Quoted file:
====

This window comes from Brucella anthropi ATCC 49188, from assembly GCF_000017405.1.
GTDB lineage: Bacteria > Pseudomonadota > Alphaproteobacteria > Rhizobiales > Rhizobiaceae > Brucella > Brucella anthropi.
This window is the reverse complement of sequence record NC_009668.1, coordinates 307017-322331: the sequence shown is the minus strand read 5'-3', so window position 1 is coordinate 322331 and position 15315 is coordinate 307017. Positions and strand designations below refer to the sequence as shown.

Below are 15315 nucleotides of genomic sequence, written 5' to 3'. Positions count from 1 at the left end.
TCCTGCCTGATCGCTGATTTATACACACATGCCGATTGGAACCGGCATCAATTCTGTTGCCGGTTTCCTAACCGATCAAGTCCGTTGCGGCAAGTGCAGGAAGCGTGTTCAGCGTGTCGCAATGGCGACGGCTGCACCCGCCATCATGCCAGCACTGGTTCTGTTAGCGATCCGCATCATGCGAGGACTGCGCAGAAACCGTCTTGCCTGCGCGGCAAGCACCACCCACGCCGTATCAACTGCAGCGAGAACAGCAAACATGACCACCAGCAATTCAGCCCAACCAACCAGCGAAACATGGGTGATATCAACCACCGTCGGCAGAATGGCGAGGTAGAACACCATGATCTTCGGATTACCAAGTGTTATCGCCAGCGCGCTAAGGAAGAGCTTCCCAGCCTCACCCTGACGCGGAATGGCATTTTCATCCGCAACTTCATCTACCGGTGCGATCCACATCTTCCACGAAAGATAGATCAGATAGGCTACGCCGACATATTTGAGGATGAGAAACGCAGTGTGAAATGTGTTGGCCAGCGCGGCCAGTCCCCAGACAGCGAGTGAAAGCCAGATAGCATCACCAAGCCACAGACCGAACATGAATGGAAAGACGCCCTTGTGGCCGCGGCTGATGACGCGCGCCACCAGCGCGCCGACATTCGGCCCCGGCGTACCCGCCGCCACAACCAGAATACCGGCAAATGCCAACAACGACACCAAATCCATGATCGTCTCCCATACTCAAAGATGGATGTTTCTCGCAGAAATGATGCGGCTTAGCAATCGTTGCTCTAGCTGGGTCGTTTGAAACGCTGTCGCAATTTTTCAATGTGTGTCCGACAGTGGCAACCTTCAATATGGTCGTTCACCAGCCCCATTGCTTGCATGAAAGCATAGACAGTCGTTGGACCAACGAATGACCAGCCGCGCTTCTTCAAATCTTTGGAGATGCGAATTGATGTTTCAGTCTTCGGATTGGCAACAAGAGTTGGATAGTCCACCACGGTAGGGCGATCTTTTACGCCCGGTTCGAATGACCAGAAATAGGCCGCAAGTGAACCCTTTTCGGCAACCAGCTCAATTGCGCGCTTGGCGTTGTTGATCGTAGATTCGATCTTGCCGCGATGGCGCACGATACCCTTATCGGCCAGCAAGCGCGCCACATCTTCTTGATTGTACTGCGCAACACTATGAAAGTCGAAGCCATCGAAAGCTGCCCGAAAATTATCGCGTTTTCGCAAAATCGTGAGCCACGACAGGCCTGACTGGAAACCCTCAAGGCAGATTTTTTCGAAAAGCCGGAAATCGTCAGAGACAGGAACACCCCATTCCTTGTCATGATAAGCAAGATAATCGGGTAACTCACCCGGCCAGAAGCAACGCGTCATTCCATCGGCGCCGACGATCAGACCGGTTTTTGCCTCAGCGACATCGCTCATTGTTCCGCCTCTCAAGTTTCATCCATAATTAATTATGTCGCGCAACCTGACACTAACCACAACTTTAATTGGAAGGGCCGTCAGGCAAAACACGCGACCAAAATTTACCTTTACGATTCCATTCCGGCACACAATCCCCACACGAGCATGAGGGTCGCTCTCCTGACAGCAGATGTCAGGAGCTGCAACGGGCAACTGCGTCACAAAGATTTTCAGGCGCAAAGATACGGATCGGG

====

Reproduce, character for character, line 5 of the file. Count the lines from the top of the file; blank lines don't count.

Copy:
TCCTGCCTGATCGCTGATTTATACACACATGCCGATTGGAACCGGCATCAATTCTGTTGCCGGTTTCCTAACCGATCAAGTCCGTTGCGGCAAGTGCAGGAAGCGTGTTCAGCGTGTCGCAATGGCGACGGCTGCACCCGCCATCATGCCAGCACTGGTTCTGTTAGCGATCCGCATCATGCGAGGACTGCGCAGAAACCGTCTTGCCTGCGCGGCAAGCACCACCCACGCCGTATCAACTGCAGCGAGAACAGCAAACATGACCACCAGCAATTCAGCCCAACCAACCAGCGAAACATGGGTGATATCAACCACCGTCGGCAGAATGGCGAGGTAGAACACCATGATCTTCGGATTACCAAGTGTTATCGCCAGCGCGCTAAGGAAGAGCTTCCCAGCCTCACCCTGACGCGGAATGGCATTTTCATCCGCAACTTCATCTACCGGTGCGATCCACATCTTCCACGAAAGATAGATCAGATAGGCTACGCCGACATATTTGAGGATGAGAAACGCAGTGTGAAATGTGTTGGCCAGCGCGGCCAGTCCCCAGACAGCGAGTGAAAGCCAGATAGCATCACCAAGCCACAGACCGAACATGAATGGAAAGACGCCCTTGTGGCCGCGGCTGATGACGCGCGCCACCAGCGCGCCGACATTCGGCCCCGGCGTACCCGCCGCCACAACCAGAATACCGGCAAATGCCAACAACGACACCAAATCCATGATCGTCTCCCATACTCAAAGATGGATGTTTCTCGCAGAAATGATGCGGCTTAGCAATCGTTGCTCTAGCTGGGTCGTTTGAAACGCTGTCGCAATTTTTCAATGTGTGTCCGACAGTGGCAACCTTCAATATGGTCGTTCACCAGCCCCATTGCTTGCATGAAAGCATAGACAGTCGTTGGACCAACGAATGACCAGCCGCGCTTCTTCAAATCTTTGGAGATGCGAATTGATGTTTCAGTCTTCGGATTGGCAACAAGAGTTGGATAGTCCACCACGGTAGGGCGATCTTTTACGCCCGGTTCGAATGACCAGAAATAGGCCGCAAGTGAACCCTTTTCGGCAACCAGCTCAATTGCGCGCTTGGCGTTGTTGATCGTAGATTCGATCTTGCCGCGATGGCGCACGATACCCTTATCGGCCAGCAAGCGCGCCACATCTTCTTGATTGTACTGCGCAACACTATGAAAGTCGAAGCCATCGAAAGCTGCCCGAAAATTATCGCGTTTTCGCAAAATCGTGAGCCACGACAGGCCTGACTGGAAACCCTCAAGGCAGATTTTTTCGAAAAGCCGGAAATCGTCAGAGACAGGAACACCCCATTCCTTGTCATGATAAGCAAGATAATCGGGTAACTCACCCGGCCAGAAGCAACGCGTCATTCCATCGGCGCCGACGATCAGACCGGTTTTTGCCTCAGCGACATCGCTCATTGTTCCGCCTCTCAAGTTTCATCCATAATTAATTATGTCGCGCAACCTGACACTAACCACAACTTTAATTGGAAGGGCCGTCAGGCAAAACACGCGACCAAAATTTACCTTTACGATTCCATTCCGGCACACAATCCCCACACGAGCATGAGGGTCGCTCTCCTGACAGCAGATGTCAGGAGCTGCAACGGGCAACTGCGTCACAAAGATTTTCAGGCGCAAAGATACGGATCGGG